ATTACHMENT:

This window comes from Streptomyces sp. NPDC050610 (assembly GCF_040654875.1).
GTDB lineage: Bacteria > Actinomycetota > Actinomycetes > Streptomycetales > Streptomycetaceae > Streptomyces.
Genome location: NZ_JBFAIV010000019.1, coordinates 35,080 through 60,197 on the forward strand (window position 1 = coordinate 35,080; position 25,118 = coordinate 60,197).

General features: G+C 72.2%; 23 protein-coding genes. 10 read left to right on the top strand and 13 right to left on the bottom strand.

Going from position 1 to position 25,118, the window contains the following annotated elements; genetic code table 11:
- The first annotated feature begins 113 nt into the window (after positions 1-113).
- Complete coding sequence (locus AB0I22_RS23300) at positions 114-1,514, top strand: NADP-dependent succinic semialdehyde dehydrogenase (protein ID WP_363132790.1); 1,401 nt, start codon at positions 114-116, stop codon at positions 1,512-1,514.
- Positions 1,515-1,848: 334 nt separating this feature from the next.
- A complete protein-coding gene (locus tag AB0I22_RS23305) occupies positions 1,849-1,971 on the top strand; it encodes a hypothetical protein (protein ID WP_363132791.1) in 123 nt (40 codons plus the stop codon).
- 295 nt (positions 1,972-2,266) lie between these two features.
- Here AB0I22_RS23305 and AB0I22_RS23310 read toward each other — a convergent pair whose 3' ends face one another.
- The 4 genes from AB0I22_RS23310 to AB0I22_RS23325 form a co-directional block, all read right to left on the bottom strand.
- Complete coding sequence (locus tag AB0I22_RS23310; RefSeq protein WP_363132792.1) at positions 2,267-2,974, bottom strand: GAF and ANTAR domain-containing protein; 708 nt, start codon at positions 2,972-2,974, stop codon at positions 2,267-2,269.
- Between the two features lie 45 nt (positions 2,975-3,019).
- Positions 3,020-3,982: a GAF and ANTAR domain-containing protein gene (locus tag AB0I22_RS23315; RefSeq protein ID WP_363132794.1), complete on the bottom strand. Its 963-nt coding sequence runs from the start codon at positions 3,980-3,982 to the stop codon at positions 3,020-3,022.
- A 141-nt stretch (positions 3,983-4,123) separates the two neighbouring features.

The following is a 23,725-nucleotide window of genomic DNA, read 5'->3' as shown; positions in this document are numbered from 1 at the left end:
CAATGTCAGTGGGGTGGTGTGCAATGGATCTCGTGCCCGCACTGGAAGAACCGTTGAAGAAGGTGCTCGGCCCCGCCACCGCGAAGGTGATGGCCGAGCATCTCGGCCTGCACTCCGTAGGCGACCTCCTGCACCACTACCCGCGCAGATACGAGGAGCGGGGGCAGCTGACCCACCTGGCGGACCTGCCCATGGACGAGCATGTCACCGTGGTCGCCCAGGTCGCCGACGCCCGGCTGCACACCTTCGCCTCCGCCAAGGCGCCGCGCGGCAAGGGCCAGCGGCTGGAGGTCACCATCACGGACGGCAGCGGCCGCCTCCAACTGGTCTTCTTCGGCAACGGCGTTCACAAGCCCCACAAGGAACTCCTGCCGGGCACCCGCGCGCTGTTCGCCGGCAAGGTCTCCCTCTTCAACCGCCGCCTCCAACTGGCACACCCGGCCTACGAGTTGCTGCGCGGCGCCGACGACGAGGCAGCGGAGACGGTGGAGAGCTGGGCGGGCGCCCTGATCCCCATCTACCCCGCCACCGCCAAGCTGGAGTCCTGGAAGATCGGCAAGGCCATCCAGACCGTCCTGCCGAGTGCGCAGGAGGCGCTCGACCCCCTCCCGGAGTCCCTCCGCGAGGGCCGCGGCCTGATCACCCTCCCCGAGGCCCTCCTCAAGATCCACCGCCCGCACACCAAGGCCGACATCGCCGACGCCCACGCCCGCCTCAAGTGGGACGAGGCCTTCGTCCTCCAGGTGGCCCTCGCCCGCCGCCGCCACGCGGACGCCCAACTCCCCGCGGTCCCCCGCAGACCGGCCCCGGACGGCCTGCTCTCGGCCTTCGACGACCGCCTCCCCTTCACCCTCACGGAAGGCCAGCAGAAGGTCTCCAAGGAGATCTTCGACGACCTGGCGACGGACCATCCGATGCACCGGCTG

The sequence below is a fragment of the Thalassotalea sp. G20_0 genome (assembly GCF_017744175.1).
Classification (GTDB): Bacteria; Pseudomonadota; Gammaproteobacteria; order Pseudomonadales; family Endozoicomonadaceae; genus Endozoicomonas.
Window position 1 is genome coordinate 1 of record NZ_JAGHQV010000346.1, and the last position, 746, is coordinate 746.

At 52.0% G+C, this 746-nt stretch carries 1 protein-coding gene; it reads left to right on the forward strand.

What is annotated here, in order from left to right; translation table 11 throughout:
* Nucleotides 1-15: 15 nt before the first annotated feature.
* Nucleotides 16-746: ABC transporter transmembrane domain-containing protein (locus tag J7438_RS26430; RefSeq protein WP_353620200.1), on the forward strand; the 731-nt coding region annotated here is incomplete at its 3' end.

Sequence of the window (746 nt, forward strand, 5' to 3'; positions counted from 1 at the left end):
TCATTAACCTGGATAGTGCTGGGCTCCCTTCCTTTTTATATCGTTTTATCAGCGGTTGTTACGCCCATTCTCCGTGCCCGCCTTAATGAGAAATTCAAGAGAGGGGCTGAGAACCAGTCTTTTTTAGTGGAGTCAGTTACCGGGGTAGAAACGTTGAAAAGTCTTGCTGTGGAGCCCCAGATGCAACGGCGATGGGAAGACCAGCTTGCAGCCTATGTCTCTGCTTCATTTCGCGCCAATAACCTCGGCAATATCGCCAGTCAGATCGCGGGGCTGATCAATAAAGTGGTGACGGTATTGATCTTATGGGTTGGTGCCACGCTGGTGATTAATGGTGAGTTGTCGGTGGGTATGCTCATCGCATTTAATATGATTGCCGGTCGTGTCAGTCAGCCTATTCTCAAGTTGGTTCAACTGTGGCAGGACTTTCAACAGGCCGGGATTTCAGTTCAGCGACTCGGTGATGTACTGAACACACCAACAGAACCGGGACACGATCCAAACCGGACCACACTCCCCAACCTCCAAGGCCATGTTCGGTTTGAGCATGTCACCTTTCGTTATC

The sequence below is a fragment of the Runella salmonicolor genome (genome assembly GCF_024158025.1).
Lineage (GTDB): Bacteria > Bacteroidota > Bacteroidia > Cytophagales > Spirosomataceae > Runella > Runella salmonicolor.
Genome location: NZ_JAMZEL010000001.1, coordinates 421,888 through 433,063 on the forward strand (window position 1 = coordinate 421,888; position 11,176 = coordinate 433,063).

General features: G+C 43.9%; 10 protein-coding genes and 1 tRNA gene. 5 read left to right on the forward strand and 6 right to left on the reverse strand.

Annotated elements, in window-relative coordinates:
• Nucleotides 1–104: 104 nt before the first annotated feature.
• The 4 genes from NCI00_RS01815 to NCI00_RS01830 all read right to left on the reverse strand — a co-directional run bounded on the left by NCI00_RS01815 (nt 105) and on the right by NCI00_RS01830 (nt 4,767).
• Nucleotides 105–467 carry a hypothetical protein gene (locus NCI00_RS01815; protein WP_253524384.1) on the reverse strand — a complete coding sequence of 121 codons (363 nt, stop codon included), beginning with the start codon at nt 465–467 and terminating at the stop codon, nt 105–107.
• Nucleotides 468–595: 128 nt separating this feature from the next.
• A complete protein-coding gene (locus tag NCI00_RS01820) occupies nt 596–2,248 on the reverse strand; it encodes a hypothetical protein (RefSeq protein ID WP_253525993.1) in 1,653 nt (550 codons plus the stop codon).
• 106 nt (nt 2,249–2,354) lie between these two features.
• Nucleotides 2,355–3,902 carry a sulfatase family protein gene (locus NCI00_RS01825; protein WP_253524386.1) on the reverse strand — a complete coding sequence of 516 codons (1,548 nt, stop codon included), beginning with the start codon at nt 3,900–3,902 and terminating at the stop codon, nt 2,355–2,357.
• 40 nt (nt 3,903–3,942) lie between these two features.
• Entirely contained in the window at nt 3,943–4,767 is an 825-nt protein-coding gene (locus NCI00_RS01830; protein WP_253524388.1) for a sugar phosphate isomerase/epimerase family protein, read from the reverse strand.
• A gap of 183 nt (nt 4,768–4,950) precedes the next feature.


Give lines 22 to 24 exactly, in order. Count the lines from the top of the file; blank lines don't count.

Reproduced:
At 52.0% G+C, this 746-nt stretch carries 1 protein-coding gene; it reads left to right on the forward strand.

What is annotated here, in order from left to right; translation table 11 throughout:
* Nucleotides 1-15: 15 nt before the first annotated feature.